Over the last few months, the movement towards favoring local Australian made goods has gained momentum. The ‘shop local’ movement started to gain momentum throughout the drought and bushfire season and has continued to be driven by COVID-19, which revealed the vulnerability of the country’s supply chain and dependence on global manufactured goods. As a result, Australians have become wary of foreign-made products and have begun to opt for ‘Australian Made’ to support the local economy and job creation.
Month: July 2020
How Procurement can Improve Inventory Management
One thing that procurement departments are working intensively on at the moment is how to spend more effectively. That doesn’t mean just cost-cutting, but where to prioritize spending. Given that direct and indirect materials makeup at least 50% of the typical manufacturer’s costs, what procurement can do to improve inventory management is an obvious place to start.
Venture Bravely into the New Normal with Digital Readiness as Your Shield
Fortune favors the brave. Over the last few months, businesses have needed to venture bravely into a ‘new normal’. While this transition has been more natural for the companies who already had a strong digital strategy in place, it has been a challenge for those in the earlier stages of digital transformation.
The Transformative Powers of Digital Procurement – How SYSPRO Boosts Supply Chain Resilience
It goes without saying that these are testing times for the UK’s Movers and Makers. One of the key lessons has been the importance of having a robust procurement strategy. Only then do you have the agility for effective supply chain management. By embracing a comprehensive enterprise resource planning (ERP) system, manufacturers and distributors can adapt and pivot as procurement professionals have business-critical data available at the touch of a button. Visibility of operation, stock levels, and supply chains allow them to confront challenges and exploit opportunities across the global marketplace.
The Smart Factory: The Role of Artificial Intelligence in Manufacturing and Distribution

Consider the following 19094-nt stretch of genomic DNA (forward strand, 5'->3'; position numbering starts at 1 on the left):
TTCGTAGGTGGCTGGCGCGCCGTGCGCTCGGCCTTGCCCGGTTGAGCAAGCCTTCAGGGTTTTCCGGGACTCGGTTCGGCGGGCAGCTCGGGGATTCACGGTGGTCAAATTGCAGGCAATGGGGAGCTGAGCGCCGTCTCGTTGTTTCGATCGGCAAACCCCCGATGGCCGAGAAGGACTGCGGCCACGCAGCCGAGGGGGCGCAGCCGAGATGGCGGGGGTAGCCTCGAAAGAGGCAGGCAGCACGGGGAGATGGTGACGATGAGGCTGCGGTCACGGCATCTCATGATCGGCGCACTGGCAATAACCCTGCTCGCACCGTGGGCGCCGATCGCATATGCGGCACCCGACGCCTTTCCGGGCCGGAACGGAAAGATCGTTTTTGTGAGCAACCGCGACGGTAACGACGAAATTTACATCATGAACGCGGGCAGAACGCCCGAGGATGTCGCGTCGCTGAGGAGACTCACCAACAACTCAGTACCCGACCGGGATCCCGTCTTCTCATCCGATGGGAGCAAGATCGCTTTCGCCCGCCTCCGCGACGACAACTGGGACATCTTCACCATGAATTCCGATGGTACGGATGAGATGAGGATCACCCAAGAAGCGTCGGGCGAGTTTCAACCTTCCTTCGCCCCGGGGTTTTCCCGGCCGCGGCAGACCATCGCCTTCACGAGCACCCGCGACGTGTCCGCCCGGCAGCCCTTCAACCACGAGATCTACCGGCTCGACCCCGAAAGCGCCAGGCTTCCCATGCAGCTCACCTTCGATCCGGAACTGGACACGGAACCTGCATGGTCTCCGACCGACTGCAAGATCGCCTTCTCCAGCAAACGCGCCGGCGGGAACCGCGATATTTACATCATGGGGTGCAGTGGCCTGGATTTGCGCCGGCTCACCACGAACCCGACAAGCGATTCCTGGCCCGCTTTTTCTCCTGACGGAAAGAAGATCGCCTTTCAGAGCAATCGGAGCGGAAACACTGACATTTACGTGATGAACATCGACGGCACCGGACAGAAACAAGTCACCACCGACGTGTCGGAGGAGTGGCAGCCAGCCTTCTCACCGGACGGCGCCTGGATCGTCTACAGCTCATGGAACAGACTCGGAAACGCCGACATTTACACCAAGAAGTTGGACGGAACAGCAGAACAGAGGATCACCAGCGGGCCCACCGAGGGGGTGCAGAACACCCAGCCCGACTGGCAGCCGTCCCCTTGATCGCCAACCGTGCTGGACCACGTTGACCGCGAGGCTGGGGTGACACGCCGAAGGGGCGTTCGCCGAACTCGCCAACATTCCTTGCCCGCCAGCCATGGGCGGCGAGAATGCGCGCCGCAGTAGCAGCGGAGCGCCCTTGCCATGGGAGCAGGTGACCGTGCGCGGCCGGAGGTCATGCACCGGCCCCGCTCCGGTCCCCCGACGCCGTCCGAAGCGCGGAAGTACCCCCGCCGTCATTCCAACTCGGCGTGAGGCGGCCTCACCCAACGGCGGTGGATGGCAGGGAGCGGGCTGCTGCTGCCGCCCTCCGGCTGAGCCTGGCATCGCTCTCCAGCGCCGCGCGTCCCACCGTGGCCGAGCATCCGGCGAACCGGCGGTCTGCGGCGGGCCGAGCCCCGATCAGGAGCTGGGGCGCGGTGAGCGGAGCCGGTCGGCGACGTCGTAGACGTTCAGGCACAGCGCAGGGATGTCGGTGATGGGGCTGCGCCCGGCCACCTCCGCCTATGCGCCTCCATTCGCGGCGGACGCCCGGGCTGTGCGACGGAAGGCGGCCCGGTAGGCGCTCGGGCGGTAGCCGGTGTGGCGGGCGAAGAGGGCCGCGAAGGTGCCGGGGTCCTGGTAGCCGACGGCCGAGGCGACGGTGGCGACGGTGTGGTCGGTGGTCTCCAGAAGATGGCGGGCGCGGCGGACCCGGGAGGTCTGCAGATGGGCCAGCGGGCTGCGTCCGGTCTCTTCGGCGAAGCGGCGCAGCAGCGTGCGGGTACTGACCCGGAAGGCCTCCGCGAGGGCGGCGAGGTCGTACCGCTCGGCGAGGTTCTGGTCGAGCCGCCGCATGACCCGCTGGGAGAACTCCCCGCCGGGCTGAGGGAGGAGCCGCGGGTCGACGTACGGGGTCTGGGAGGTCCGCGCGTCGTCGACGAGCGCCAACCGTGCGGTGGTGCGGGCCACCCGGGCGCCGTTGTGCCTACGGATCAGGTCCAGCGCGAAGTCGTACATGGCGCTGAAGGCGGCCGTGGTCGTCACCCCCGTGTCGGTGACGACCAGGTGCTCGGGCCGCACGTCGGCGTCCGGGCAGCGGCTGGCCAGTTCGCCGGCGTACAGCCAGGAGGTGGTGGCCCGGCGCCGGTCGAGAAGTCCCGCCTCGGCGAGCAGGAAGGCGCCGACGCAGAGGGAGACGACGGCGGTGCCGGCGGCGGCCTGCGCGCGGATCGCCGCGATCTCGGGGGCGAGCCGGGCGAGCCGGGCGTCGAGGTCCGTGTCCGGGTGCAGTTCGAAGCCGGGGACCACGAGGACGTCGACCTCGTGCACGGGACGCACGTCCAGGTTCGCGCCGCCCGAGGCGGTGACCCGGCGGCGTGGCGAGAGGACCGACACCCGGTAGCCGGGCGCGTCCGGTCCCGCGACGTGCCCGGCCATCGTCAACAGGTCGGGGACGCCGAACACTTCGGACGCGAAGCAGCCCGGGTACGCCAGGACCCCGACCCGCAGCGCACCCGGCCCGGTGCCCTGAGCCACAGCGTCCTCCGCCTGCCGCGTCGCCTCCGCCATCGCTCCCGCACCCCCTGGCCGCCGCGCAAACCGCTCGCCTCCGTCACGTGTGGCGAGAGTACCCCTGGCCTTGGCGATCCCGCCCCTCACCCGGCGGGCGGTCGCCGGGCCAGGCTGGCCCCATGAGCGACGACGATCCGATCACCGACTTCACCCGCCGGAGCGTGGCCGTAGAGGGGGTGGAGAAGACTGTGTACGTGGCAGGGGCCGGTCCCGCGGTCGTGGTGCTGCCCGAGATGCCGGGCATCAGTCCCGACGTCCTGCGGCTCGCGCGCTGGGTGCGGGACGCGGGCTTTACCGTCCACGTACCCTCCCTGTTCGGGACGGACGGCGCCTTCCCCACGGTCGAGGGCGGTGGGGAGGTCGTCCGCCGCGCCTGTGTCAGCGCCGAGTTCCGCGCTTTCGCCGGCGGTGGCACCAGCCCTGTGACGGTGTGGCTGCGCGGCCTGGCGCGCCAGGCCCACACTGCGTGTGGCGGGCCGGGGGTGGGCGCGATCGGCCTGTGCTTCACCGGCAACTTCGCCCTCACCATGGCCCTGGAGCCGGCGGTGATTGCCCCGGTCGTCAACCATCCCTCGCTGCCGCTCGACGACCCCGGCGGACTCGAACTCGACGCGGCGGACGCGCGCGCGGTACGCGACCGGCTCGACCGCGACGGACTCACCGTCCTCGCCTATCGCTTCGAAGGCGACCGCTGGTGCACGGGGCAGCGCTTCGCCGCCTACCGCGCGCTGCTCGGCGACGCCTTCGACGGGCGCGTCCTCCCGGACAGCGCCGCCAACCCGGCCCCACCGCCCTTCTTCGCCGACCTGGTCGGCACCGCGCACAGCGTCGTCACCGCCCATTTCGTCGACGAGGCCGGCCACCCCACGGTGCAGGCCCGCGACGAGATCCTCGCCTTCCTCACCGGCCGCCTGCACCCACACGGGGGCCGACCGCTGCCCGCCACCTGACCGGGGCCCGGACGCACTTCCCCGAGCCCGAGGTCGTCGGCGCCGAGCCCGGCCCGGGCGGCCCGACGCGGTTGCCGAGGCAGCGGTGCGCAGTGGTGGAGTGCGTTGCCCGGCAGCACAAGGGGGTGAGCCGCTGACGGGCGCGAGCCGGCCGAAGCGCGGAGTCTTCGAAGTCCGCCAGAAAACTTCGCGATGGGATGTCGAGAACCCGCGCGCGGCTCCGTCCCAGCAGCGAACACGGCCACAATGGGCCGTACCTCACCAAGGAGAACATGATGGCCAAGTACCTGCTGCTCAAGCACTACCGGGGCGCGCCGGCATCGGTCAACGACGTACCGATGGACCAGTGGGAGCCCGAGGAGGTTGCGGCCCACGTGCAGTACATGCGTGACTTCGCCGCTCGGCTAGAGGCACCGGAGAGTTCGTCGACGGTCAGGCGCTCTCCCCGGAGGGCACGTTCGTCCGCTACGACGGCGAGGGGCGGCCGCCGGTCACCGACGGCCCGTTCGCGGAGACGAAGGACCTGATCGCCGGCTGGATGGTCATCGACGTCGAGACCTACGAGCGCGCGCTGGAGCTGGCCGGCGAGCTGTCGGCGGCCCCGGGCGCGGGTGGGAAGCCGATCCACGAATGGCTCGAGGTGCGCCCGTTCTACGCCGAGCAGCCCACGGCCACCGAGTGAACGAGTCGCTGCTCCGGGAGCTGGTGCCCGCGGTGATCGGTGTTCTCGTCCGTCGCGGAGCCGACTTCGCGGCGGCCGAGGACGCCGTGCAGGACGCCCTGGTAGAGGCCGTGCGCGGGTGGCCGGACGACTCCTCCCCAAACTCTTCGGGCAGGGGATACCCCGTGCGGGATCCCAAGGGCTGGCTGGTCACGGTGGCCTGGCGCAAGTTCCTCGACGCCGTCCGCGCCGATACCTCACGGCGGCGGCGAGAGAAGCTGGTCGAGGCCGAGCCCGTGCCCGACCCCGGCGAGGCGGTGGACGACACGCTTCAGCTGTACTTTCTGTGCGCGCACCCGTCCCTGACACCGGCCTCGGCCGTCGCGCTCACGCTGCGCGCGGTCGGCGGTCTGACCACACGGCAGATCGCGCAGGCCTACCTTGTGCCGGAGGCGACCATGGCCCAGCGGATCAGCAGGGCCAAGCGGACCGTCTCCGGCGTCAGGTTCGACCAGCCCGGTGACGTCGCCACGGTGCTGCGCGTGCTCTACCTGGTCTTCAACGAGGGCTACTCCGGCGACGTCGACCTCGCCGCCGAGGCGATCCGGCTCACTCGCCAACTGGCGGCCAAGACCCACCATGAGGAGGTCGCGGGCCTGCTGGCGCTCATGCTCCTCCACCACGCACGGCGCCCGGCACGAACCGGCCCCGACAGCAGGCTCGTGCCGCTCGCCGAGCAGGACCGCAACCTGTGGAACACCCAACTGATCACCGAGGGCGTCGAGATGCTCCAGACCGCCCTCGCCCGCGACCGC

It’s been around for decades but only in recent years has artificial intelligence (AI) emerged from the research labs into the real world. Interestingly, consumers are more familiar with it, in the form of Apple’s Siri, the Amazon’s Alexa, and navigation apps like Waze – so when will businesses, and especially manufacturers and distributors, get around to accepting AI as a standard part of business lives?
Manufacturing the New Normal – Strategies for Asia’s Rebound
Manufacturers and distributors across Asia have needed to remain resilient despite operating in intensely pressured times. The YOY in Q1 saw a 0.5% contraction – contributed by declines in the electronics and chemical industries despite expansions in biomedical manufacturing and precision engineering industries. The Singapore Purchasing Managers’ Index (PMI), an indicator that measures how much purchasing (or materials) local manufacturers are engaging in, saw a dip to 46.5 in March, the lowest since 2009. Below 50, PMI represents a contraction in the industry. It comes as no surprise that at the end of April, only 4% of manufacturers had positive business sentiments for the year ahead, according to a report by the Economics Development Board.
Supply Chain Disruption – What Happens Next?
Organizations are looking for opportunities to innovate their operations and rethink their business models as the Covid-19 pandemic has caused not only a global humanitarian crisis but a supply chain crisis as well.
The World Economic Forum says the magnitude of this unprecedented crisis has yet to be fully realized or manifested. Some of the impacts on manufacturers and businesses around the globe include supply shortages, increased prices, fulfillment delays, and reputational damage to brands.
A 4-step Strategy for Building Procurement Resilience in a VUCA World
Supply chain disruptions are nothing new. From global trade disputes to Brexit, volatile exchange rates, fluctuating commodity prices and civil unrest, procurement has needed to be more agile and resilient than ever before. Recently COVID-19 added further pressure within the global value chain. China is a large producer of components and assemblies, but with the recent pandemic, many of these distribution channels were shut down with no notification and very little time to replace suppliers.
How Canadian Manufacturers can Fuel Growth with Government Grants and Incentives
COVID-19 caused manufacturers to quickly enact their business continuity plans – and has stretched company leaders to innovate and revise these plans in unprecedented ways to meet the many challenges of the pandemic.
Now, as COVID-19 restrictions ease, manufacturers can turn to their next steps for achieving strategic growth.